Bowden: Veterans love their country enough to die for it

Published 12:00 am Wednesday, November 11, 2015

Air Force Reserve Col. Ben Bowden was the keynote speaker at AJHS’s annual Veterans Day program.

Air Force Reserve Col. Ben Bowden was the keynote speaker at AJHS’s annual Veterans Day program.

Patrick Henry’s famous words, “Give me liberty or give me death,” is the same sentiment soldiers have when they sign a blank check to the United States.

Air Force Reserve Col. Ben Bowden was the guest speaker at the 29th annual Andalusia Junior High School Veterans Day program.

Bowden talked to students and the crowd gathered about what a veteran is.

“A veteran is someone who joined the military and agreed to put their life on the line,” he said.

Bowden said a veteran is someone who loves their country so much they are willing to die for it.

He reminded students that their freedoms are gifts from veterans.

“You don’t really notice until it’s gone,” he said. “This gathering here today is a freedom. Many people in this world don’t enjoy it.”

Bowden went on to share stories of valor from the Korean Conflict, his time in Iraq and the story of the Alamo.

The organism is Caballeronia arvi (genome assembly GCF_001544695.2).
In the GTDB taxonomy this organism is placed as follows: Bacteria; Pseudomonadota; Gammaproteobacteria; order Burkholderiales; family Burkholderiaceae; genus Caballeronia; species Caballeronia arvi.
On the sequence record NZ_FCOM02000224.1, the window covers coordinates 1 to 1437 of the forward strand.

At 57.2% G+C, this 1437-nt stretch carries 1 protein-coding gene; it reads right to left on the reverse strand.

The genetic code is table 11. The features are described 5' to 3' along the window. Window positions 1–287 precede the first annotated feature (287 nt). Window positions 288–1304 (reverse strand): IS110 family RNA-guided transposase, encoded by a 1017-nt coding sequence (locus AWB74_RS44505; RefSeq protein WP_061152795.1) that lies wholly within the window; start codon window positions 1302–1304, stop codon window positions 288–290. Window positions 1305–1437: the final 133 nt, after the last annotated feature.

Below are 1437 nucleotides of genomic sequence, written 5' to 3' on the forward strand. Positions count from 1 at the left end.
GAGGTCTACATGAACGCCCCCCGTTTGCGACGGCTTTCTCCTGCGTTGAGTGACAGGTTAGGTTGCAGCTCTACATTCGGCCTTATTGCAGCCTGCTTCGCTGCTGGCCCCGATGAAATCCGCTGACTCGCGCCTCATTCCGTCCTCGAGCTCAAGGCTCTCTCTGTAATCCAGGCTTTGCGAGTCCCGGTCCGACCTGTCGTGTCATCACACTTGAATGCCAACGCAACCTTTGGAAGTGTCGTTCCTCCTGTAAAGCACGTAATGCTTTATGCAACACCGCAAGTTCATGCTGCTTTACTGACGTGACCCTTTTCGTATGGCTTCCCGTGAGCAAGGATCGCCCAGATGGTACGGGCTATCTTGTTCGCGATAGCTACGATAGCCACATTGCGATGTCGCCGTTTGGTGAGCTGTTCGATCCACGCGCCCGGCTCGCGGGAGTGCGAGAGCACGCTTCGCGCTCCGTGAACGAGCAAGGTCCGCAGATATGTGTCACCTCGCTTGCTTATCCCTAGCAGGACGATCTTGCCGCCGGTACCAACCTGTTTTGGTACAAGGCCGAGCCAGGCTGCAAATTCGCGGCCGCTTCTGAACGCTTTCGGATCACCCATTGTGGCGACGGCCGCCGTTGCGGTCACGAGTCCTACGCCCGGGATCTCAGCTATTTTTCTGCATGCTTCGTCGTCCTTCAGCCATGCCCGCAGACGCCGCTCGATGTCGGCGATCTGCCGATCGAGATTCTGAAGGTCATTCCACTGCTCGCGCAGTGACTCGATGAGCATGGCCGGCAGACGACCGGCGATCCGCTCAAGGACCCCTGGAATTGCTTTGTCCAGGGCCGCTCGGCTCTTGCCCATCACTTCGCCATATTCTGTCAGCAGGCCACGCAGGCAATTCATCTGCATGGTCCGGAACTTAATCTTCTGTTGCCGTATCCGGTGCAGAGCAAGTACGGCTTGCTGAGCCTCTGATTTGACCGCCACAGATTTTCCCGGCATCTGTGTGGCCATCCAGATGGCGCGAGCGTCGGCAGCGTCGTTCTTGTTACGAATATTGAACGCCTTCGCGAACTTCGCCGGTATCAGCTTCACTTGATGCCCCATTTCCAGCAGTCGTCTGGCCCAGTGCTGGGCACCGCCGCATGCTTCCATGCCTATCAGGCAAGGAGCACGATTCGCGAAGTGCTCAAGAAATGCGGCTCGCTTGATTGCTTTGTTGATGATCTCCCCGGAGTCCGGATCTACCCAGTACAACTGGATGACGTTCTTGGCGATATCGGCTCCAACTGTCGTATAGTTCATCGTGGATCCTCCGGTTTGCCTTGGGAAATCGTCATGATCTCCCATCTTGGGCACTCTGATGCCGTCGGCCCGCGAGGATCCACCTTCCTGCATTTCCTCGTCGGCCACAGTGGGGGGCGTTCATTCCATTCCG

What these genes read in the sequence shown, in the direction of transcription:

He shared a story of a Marine, whose job was to ensure the men had ammo. If more ammo was needed or someone was wounded or injured, the Marine would go down the mountain and carry the wounded or fetch more ammo.

On one particular day, the Marine made 51 trips and was wounded twice.

Bowden recalled when he was deployed to Balad Air Force Base in Iraq in 2008.

“No one was allowed to leave the base unless authorized,” he said.

Bowden recalled that there was a fence around the perimeter of the Iraqi base and that it often looked desolate on the other side.

“One day I was on my side of the fence and I saw a man and a young boy,” he said. “I waved and the boy waved back.”

Bowden said a simple gesture made him feel more connected to the mission because real people wanted freedom.

Bowden also talked about the courageous effort of William Travis to fight for Texas’ independence at the Alamo.

Even though Travis and others lost their lives, it bought time for the American Army and Sam Houston get set and defeat the Mexican Army and gain independence for Texas.

Bowden encouraged the crowd gathered to think of why they are free today.

“It’s because of a veteran,” he said. “Thank a veteran.”

The AJHS band performed an array of patriotic tunes; the AJHS chorus held a sing-along of familiar patriotic tunes; five students read their essays on why veterans are honored; and Ella Kate Nichols sang “God Bless America.”